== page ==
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Friday, Sept 11
Defiant Anwar vows to keep fighting as huge crowd gathers at mosque
by Eileen Ng and Peter Starr

KUALA LUMPUR, Sept 11 (AFP) - Malaysia's ousted deputy prime minister Anwar Ibrahim vowed Friday to keep fighting police allegations against him as he left his leafy suburban neighbourhood for the first time in eight days.

''I'm not afraid,'' Anwar told an estimated 2,000 cheering supporters and curious onlookers who turned up for Friday prayers at the Jamek Kampung Bahru mosque in a working class district in the centre of town.

''Even if they want to use the courts against me, even if they want to use the police against me, I will never surrender. I will continue to fight,'' he said.

Anwar also denounced the unidentified people in high places who he accuses of conspiring to bring him down with unsubstantiated allegations of sexual impropriety, bribery and jeopardising national security.

''You have the power and you have the wealth. But I have the public support and the people have the power,'' he told the cheering crowd.

Anwar said he was forced to speak from a portable loudspeaker after the religious affairs department under Prime Minister Mahathir Mohamad ordered that he should not be allowed to use the mosque's sound system.

''What is the use of a mosque if we can't use it to implement justice?'' Anwar asked the crowd, which frequently erupted in cries of ''Allah Akhbar" ("God is Great") and ''Reformasi'' ("Reforms") during his 30-minute address.

''Even though I was sacked eight days ago, the public support for me has not waned but grown,'' he said. ''If one Anwar falls, a thousand more will arise.''

Asked who the real traitor was, some supporters shouted: ''Mahathir!"

'' Anwar, who alleges his family, friends and former collegaues have been harassed by police, also urged his supporters to avoid making ''mistakes'' as his campaign for political reforms gathers momentum.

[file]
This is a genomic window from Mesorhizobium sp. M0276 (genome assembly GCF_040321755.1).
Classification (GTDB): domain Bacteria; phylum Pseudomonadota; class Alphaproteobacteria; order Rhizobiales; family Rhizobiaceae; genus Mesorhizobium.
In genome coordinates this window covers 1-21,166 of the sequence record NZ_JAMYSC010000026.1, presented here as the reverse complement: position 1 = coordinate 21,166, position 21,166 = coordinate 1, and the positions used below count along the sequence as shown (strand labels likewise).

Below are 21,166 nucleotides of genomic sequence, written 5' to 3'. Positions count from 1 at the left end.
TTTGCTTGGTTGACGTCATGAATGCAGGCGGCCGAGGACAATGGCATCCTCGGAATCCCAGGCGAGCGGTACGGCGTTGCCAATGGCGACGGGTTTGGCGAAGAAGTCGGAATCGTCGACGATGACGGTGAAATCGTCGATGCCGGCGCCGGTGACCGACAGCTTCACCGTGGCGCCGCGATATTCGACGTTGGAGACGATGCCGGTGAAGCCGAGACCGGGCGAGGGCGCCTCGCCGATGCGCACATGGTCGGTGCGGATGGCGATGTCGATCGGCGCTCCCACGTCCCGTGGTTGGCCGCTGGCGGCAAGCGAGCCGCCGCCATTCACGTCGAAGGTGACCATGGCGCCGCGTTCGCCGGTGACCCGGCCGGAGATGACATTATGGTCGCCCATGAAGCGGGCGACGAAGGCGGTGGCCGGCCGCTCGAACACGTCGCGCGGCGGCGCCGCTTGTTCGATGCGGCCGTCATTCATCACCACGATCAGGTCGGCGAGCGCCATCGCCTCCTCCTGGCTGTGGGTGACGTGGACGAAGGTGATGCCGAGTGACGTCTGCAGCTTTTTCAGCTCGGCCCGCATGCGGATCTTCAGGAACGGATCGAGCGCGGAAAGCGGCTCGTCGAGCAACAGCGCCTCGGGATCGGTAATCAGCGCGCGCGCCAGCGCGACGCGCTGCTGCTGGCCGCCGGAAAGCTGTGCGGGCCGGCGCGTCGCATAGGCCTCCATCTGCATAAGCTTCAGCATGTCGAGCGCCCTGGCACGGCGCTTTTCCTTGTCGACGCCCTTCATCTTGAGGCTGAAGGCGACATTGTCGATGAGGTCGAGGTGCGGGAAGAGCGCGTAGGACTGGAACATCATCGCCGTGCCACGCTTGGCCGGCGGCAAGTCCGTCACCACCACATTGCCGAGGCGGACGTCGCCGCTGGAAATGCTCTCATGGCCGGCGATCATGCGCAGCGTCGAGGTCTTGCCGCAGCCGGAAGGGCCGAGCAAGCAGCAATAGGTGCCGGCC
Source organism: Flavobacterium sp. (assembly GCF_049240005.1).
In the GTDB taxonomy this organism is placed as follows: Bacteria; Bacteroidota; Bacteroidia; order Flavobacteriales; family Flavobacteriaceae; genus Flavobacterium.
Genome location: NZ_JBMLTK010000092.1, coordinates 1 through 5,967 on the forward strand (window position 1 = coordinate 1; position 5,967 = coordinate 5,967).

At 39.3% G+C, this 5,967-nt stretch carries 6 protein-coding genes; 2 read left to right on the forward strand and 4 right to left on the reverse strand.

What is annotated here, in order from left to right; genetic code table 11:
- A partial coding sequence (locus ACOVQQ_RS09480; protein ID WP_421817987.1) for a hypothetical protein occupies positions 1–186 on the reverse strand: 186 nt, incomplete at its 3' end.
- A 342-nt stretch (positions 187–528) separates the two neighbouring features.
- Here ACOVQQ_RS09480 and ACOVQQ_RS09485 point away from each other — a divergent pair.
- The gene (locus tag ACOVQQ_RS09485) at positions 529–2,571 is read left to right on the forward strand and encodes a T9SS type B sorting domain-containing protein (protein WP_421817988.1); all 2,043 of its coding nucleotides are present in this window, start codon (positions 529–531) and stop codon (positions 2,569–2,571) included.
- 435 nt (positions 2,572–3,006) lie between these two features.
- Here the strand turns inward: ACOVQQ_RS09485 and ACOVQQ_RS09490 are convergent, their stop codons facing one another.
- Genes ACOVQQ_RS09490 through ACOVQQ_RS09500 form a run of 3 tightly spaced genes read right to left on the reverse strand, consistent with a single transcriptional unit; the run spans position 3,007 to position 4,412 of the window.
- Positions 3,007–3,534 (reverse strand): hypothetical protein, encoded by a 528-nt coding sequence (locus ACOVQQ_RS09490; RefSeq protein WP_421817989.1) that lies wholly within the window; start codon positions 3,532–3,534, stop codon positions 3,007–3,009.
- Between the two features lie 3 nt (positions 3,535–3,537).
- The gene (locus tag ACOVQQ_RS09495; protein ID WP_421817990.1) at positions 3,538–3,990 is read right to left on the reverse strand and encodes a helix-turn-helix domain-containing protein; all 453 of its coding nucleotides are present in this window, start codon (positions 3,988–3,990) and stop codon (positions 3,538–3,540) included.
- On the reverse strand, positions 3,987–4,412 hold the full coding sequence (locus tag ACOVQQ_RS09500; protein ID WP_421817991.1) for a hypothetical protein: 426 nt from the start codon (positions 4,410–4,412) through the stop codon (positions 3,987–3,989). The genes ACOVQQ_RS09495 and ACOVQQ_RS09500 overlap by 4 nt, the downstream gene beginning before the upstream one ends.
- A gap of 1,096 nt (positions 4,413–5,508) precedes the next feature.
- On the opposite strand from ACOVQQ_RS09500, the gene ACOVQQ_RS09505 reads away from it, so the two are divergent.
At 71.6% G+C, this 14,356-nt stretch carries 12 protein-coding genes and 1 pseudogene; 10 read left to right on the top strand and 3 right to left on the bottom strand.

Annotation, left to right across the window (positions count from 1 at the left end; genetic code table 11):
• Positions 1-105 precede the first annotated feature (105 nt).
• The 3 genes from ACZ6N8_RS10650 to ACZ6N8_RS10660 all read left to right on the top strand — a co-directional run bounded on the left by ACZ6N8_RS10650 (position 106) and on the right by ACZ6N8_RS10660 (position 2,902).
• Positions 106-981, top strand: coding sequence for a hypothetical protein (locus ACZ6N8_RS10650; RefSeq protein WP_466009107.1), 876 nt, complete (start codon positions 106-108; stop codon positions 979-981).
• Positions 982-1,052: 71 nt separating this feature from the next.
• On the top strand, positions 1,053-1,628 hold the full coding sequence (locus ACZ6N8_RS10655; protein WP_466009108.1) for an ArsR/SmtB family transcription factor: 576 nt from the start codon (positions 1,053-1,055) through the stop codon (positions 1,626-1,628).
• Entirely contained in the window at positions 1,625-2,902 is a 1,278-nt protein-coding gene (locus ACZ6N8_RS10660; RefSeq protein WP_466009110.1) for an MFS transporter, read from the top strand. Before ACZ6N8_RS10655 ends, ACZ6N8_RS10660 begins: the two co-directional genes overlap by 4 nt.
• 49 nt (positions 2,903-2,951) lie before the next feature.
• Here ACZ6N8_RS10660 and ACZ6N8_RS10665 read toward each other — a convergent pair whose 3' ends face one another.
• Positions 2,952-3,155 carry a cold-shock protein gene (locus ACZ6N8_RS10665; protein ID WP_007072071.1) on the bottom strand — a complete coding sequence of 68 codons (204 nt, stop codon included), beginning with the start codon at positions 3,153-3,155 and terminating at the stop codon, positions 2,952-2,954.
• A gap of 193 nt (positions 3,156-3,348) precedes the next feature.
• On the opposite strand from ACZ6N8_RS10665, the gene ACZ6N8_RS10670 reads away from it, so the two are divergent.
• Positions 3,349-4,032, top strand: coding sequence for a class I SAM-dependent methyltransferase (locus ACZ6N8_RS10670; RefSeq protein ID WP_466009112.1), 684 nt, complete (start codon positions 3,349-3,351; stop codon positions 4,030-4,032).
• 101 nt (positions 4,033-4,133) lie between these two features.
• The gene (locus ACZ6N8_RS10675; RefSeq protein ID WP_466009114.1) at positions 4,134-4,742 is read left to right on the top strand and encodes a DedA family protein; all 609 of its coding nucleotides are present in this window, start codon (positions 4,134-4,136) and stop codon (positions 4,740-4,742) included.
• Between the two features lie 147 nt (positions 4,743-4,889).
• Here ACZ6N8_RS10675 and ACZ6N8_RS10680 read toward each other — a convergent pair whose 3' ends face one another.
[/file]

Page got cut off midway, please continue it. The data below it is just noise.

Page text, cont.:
''Please cooperate. Don't given them any reasons to accuse us of creating unrest. They are waiting for us to make mistakes to hit us harder,'' he warned.

Despite reports that police are seizing tapes and leaflets distributed by supporters to circumvent the largely muzzled local media, stalls outside the mosque were selling cassettes of Anwar speeches. Other supporters handed out pamphlets defending the ousted deputy premier.

Except for a visit to a local mosque on Friday of last week, Anwar has been holed up in his house since September 3 with thousands of supporters and sympathisers gathering each night to hear his fiery speeches calling for reform.

A spokesman said Anwar was expected to travel further afield on Friday evening to deliver a lecture at a university campus just outside the capital, before travelling to his home town in the northern state of Penang.

Malaysia's ruling party has already ordered the country's mosques and universities to ignore Anwar, who was removed from his cabinet posts on Sepetmber 2 and kicked out of the party a day later.

In addition to the initial charges against him, Anwar has been accused of tampering with evidence, abuse of power and sedition.

Anwar says the charges are all part of a high-level conspiracy but Prime Minister Mahathir Mohamad merely says he is ''unsuitable'' to hold office and his decision to fire his former protege was based on ''moral'' grounds.

Deputy Home Minister Tajol Rosli Ghazali meanwhile said Friday it was up to police to decide whether nightly speeches at Anwar's home were illegal.

''Let the police make the statements or take the necessary action for if a politician makes comments it will be politicised and we do not wish to worsen the present situation,'' he was quoted as saying by Bernama news agency.

Tajol Rosli also said Anwar would have to apply for a permit if he wanted to hold gatherings. ''Under the law, a gathering of more than four people, except within a hall, needs a police permit and I believe Anwar knows more about this matter,'' the deputy home minister reportedly said.